Canada's population estimates
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As of October 1, 2010, Canada's population was estimated at 34,238,000, an increase of 129,300 (+0.4%) from July 1, 2010. During the third quarter, 84,200 immigrants arrived in Canada, 8,800 more than in the same quarter of 2009.
The increase in immigration was experienced by most of Canada's provinces and territories. Some of them had the highest quarterly immigration levels since 1971, the first year covered by the current system of demographic accounts.
Despite the increase in immigration, Canada's third-quarter population growth was only slightly higher than what was observed for the same quarter in 2009. The increase in immigration was partly offset by a decline in the net inflow of non-permanent residents.
The population of Newfoundland and Labrador was estimated at 509,200 on October 1, 2010. Despite a net gain in international migration, it was the only province to post a population decline in the third quarter.
Prince Edward Island had the nation's highest third-quarter growth rate. Its population increased by nearly 1,000 (+0.7%) to 143,200. The increase was largely due to immigration, as the province received 1,200 immigrants, the highest number since 1971.
Nova Scotia's population grew by 1,400 (+0.1%) to 943,900. The increase was in part attributable to a net inflow of non-permanent residents (+1,400).
New Brunswick's population totalled 752,800 as of October 1, up by 1,100 (+0.1%). The increase was primarily attributable to immigration, as the province received around 700 immigrants, the highest level observed since the second quarter of 1976.
Note to readers
This release presents preliminary postcensal population estimates as of October 1, 2010 and preliminary estimates of the demographic growth during the third quarter of 2010.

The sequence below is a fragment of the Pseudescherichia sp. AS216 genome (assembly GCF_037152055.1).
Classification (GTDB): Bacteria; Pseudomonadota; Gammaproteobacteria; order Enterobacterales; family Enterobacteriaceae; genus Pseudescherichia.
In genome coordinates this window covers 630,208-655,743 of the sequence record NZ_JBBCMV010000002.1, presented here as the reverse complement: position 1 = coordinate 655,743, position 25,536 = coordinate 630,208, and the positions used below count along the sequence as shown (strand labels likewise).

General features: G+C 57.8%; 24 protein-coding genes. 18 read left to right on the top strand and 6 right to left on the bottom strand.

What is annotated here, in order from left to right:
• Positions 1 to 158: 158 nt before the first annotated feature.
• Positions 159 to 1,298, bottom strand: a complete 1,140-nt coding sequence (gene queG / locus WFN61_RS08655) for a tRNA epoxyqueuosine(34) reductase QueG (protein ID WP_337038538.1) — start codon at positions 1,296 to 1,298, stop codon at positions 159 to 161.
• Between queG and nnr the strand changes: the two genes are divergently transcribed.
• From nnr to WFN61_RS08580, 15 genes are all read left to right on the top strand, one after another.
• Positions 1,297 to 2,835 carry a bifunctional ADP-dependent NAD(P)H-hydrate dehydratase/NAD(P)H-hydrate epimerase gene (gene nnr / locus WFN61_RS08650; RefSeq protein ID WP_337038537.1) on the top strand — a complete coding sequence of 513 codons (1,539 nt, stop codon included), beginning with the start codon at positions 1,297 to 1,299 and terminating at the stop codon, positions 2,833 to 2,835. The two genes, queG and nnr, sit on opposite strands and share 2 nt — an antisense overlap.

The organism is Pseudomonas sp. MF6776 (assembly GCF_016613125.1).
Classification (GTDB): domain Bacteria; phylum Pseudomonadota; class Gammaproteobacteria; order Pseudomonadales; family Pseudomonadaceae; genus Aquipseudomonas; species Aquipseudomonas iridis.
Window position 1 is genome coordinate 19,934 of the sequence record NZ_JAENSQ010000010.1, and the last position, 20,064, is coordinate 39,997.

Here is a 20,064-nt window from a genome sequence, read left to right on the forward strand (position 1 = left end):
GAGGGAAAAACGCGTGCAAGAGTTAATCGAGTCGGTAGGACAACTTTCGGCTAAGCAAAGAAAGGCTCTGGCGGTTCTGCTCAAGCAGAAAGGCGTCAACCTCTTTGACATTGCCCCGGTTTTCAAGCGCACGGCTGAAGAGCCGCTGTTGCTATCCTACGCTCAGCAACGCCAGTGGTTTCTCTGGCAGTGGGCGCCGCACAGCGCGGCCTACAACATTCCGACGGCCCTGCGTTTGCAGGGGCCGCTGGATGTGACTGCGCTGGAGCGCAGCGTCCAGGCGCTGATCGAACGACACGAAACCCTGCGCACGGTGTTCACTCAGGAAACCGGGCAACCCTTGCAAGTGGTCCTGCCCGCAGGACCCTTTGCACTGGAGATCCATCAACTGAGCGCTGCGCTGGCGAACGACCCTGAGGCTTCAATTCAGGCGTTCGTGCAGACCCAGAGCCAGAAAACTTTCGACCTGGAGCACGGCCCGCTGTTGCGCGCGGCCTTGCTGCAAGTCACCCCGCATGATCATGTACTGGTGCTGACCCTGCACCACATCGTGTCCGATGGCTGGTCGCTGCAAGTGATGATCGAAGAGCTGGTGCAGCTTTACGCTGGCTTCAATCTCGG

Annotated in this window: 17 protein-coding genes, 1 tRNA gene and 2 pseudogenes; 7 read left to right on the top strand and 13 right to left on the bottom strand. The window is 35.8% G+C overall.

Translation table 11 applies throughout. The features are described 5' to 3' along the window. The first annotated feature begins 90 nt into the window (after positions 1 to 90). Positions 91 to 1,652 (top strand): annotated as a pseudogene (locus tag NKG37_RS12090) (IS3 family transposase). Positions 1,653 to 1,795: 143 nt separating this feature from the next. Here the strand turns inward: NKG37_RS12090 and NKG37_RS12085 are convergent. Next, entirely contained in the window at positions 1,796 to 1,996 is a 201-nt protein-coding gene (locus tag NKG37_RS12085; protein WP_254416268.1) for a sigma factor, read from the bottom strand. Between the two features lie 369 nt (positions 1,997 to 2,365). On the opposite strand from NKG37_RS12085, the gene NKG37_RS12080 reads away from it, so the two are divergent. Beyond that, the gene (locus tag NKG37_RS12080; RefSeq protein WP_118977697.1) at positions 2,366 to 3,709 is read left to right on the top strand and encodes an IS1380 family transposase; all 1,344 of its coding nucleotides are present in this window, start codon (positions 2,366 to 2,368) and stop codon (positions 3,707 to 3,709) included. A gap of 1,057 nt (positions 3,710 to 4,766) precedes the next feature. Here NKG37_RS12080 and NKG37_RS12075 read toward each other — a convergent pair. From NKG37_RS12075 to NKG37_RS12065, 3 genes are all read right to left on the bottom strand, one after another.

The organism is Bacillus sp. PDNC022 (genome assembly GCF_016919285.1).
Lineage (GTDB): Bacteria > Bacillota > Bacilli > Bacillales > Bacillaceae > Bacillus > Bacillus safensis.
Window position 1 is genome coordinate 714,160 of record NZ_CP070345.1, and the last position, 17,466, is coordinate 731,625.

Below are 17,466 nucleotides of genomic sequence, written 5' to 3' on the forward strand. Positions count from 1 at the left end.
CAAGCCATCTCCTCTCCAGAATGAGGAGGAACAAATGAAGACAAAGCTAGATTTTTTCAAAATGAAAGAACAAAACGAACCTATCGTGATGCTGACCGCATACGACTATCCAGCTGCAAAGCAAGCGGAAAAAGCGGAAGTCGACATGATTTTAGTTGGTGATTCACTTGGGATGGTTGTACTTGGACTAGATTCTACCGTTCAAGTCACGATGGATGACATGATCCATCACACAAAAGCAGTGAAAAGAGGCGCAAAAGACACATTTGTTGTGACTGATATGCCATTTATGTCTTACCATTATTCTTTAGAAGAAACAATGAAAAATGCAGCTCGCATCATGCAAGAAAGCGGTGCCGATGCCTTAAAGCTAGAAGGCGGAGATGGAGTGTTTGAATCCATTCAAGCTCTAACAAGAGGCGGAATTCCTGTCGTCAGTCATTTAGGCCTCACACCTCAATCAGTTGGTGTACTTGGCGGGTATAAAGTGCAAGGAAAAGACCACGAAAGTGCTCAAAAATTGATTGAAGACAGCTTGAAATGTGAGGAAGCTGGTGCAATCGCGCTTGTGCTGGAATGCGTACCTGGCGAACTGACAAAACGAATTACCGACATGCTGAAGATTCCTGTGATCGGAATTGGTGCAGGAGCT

The estimates presented in this release are subject to revision. Future modifications could affect the analysis of trends, particularly where the numbers are small or the net change is close to zero.
Unless otherwise stated, historical comparisons in this analysis relate to the period between 1971 and 2010, the time frame covered by the current system of demographic accounts.
Natural increase is the variation in population size over a given period as a result of the difference between the number of births and the number of deaths.
Net interprovincial migration is the variation in population over a given period as a result of movements of population between the provinces and territories of the country that involve a change in the usual place of residence.
Net international migration is the variation in population over a given period as a result of movements of population between Canada and other countries that involve a change in the usual place of residence. A distinction is made between immigrants, emigrants, returning emigrants, net temporary emigrants and net non-permanent residents.
Non-permanent residents (also called temporary residents) are people from another country who have a work or study permit, or who are refugee claimants, and family members living in Canada with them.